September 23, 2017

What we need is a stronger and stabler Kyat

During my younger days, to be more precise, right after the Second World War when I started going to school, my pocket money allowance was two annas per school day. For those who are not familiar with the monetary units of those days, there were sixteen annas in one Rupee or Kyat as it was called, since then. So my daily allowance was one eighth or twelve point five per cent of a Kyat. Anyway, that amount was more than enough for a primary school student. I could even save some money to buy tops, kites and other play things that young boys loved to play with. Those were the bygone good old days, when our currency was strong.
I hope I won’t be judged as being nostalgic and dwelling in the past, by reading the above passage. It was just a prelude to what I am going to discuss in this article.
When I reached the high school level, my allowance increased to four annas   (later known as twenty five pyas) or one fourth of a Kyat. By that time I was in my teens and my life style, if I may term that, had changed somewhat. We high school students thought we were grownups, so we started to behave accordingly, and started to go to teashops during recess periods. We can afford to patronize the tea shops with that amount of money. Then, when I went to the university, my monthly pocket money allowance was fifty Kyats. It was more than enough, so there was no need to be thrifty. That amount remained the same throughout my university years.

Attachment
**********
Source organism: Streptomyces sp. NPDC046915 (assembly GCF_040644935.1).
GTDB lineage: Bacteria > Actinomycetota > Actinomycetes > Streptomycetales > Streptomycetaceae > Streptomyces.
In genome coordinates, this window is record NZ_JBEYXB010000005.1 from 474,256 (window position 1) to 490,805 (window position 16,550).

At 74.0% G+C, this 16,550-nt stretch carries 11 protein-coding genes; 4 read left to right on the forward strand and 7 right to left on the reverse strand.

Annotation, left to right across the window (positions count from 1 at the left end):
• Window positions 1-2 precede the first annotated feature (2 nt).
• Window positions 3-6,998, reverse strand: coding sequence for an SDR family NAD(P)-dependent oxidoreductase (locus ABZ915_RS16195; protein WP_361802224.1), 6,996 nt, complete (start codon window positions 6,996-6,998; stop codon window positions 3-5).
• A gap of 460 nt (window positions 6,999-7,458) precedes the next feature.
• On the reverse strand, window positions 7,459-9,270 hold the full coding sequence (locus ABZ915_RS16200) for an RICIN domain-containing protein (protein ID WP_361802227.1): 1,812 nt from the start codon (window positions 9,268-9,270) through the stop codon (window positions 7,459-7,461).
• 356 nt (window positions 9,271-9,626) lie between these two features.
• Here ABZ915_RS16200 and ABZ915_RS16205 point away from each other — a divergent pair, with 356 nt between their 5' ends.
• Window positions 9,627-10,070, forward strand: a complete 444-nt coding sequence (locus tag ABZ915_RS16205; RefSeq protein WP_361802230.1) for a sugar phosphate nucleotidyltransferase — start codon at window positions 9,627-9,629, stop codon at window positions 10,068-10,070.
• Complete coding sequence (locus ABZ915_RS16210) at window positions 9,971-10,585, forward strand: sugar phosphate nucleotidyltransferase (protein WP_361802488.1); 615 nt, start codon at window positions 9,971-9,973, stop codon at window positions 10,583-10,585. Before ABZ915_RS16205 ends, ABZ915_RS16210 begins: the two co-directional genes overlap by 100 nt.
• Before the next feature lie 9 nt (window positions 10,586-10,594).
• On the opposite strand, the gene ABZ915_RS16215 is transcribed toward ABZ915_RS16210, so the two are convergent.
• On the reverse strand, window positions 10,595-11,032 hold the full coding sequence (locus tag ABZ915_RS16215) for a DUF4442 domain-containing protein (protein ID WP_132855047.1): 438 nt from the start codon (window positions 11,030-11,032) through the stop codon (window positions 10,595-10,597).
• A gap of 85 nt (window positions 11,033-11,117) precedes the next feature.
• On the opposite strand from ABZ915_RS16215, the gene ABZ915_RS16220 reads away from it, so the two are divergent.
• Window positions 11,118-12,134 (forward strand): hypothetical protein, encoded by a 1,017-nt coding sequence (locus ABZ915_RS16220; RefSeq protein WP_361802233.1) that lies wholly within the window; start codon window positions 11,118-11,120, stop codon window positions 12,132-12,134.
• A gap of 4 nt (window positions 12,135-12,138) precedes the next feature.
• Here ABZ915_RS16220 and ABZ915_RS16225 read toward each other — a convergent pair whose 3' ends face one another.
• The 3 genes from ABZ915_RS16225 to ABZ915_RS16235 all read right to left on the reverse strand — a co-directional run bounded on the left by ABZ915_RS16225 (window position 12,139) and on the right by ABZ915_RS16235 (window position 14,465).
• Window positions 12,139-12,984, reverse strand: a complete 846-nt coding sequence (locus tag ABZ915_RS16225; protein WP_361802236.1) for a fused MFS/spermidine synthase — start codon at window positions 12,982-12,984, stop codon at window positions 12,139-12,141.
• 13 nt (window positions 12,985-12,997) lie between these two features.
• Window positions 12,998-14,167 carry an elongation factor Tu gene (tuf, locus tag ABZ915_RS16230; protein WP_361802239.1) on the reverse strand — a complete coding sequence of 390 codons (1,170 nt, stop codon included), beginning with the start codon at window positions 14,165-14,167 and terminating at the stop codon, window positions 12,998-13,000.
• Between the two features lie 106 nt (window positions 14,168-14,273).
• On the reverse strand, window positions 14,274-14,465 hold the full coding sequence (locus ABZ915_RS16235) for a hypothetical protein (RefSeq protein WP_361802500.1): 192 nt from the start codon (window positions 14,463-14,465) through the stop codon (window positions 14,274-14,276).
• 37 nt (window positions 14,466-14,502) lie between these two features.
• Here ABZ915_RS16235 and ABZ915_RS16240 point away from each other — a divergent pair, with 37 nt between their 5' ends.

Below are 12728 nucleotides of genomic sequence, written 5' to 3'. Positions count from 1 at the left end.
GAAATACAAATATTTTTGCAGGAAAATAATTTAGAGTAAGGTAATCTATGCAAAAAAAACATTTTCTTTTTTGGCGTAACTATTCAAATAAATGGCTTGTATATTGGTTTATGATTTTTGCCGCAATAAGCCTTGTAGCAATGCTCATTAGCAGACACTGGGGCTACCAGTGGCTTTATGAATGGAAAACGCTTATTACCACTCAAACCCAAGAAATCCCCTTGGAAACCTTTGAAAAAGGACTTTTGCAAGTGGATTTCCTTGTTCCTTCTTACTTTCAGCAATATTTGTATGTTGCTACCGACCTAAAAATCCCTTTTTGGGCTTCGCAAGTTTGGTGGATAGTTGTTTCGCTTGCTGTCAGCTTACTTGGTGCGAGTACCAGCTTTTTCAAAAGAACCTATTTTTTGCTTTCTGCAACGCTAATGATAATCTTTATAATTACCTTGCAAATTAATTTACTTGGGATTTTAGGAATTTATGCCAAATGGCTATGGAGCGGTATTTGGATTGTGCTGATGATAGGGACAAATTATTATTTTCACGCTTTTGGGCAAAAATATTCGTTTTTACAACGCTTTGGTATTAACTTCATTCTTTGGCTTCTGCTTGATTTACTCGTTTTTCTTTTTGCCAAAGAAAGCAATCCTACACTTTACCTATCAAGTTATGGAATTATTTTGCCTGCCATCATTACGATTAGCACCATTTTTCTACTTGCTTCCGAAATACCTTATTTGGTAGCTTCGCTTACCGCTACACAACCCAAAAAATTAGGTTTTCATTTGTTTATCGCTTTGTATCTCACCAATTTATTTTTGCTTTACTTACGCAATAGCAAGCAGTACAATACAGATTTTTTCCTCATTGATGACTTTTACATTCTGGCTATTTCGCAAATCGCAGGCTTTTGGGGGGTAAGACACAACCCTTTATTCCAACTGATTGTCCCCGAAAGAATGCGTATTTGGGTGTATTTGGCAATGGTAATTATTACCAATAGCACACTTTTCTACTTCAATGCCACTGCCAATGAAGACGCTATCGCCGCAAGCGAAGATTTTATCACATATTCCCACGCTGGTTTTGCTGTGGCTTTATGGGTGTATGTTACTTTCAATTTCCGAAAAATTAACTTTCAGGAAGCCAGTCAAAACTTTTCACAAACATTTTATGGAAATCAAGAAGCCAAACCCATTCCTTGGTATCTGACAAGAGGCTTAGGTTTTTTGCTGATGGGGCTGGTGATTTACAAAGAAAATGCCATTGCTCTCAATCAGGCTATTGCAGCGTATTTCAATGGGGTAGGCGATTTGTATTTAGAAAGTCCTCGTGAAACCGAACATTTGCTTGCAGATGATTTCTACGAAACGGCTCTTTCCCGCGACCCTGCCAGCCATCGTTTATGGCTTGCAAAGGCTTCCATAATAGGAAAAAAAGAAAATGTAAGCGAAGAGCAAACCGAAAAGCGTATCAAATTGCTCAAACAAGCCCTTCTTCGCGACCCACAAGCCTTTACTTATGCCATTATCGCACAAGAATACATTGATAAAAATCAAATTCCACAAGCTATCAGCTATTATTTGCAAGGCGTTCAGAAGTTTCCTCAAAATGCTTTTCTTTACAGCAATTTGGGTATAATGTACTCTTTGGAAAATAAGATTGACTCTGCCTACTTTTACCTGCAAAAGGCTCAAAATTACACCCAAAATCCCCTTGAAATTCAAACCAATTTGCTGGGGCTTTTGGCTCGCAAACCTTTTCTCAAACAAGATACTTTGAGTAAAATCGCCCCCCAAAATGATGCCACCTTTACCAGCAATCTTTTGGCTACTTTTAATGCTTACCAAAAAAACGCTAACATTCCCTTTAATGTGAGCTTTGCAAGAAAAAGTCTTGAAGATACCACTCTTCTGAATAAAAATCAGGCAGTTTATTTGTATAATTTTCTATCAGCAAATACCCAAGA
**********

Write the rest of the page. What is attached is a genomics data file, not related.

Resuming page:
After university I entered the government service as a trainee with an allowance of one hundred and twenty five Kyats a month plus free meals during the training period. I kept only twenty five Kyats with me for contingencies and as I was already married at that time, I sent one hundred Kyats to my wife, which was an ample amount for her as we did not have any children as yet. That was until nineteen sixty two, when I completed my training course.
When I looked back to those days, I realized one interesting thing, and that was the prices of commodities and hence the costs of living were very stable, without distinctive increase over nearly two decades. It indicated that the Kyat had remained stable. That situation continued for nearly another decade until the early nineteen seventies as far as I can remember. Then the Kyat started to depreciate, but not drastically in leaps and bounds, so the effects were not very severe. The increases in commodity prices and costs of livings were not too exorbitant, but the salary earners were starting to feel the effects of the Kyat depreciations. However, the situations were well under control until the mid nineteen eighties. By then, I remember that my family of three had to be overly thrifty with my salary of thirteen hundred Kyats a month, to make ends meet and be free from debt. The depreciation of the Kyat gathered momentum in the nineteen nineties prompting the government to hike the salary of the employees. That was a very generous undertaking on the part of the authorities, but the unscrupulous businesspersons and retailers, even including the hawkers raised the prices of everything. Their actions undermined the state’s generosity and we were back at square one, and even worse, if I may voice my views freely and frankly. It has become a phenomenon, that whenever there was a salary increase or a rumor of it, the prices rose as if on cue.
It a sort of a vicious circle—because of the depreciation , the costs of living increased, necessitating the salary hike, which triggered the unscrupulous businesspersons to raise the prices, resulting in the shrinkage in the value of Kyat, as we laypersons used to say. I am not an economist, who is versed in these matters, but as a consumer who has to bear the brunt of the effects of this shrinkage or depreciation, whatever that is called, I would prefer a stronger and stabler Kyat to a pay hike, if that can be achieved.